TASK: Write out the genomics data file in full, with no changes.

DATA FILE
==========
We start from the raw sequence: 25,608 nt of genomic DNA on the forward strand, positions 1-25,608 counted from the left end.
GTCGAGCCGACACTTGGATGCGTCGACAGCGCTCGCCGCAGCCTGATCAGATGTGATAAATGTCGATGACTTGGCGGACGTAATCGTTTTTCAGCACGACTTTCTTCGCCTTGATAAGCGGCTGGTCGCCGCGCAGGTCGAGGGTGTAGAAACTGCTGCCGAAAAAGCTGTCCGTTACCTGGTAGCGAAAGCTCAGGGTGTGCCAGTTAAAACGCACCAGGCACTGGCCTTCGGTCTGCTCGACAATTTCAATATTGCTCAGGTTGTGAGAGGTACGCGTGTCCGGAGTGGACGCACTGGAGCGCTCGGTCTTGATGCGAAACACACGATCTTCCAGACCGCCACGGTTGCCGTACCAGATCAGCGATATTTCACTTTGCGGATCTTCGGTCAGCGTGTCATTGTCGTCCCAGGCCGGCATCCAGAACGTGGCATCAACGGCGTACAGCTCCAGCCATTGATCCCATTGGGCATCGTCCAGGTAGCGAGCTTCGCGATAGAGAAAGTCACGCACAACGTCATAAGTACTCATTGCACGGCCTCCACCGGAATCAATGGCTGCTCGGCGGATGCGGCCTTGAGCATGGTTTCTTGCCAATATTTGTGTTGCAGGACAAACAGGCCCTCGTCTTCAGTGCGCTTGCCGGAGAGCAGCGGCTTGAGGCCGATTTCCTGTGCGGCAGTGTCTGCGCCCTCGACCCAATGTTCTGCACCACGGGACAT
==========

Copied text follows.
We start from the raw sequence: 25,608 nt of genomic DNA on the forward strand, positions 1-25,608 counted from the left end.
GTCGAGCCGACACTTGGATGCGTCGACAGCGCTCGCCGCAGCCTGATCAGATGTGATAAATGTCGATGACTTGGCGGACGTAATCGTTTTTCAGCACGACTTTCTTCGCCTTGATAAGCGGCTGGTCGCCGCGCAGGTCGAGGGTGTAGAAACTGCTGCCGAAAAAGCTGTCCGTTACCTGGTAGCGAAAGCTCAGGGTGTGCCAGTTAAAACGCACCAGGCACTGGCCTTCGGTCTGCTCGACAATTTCAATATTGCTCAGGTTGTGAGAGGTACGCGTGTCCGGAGTGGACGCACTGGAGCGCTCGGTCTTGATGCGAAACACACGATCTTCCAGACCGCCACGGTTGCCGTACCAGATCAGCGATATTTCACTTTGCGGATCTTCGGTCAGCGTGTCATTGTCGTCCCAGGCCGGCATCCAGAACGTGGCATCAACGGCGTACAGCTCCAGCCATTGATCCCATTGGGCATCGTCCAGGTAGCGAGCTTCGCGATAGAGAAAGTCACGCACAACGTCATAAGTACTCATTGCACGGCCTCCACCGGAATCAATGGCTGCTCGGCGGATGCGGCCTTGAGCATGGTTTCTTGCCAATATTTGTGTTGCAGGACAAACAGGCCCTCGTCTTCAGTGCGCTTGCCGGAGAGCAGCGGCTTGAGGCCGATTTCCTGTGCGGCAGTGTCTGCGCCCTCGACCCAATGTTCTGCACCACGGGACAT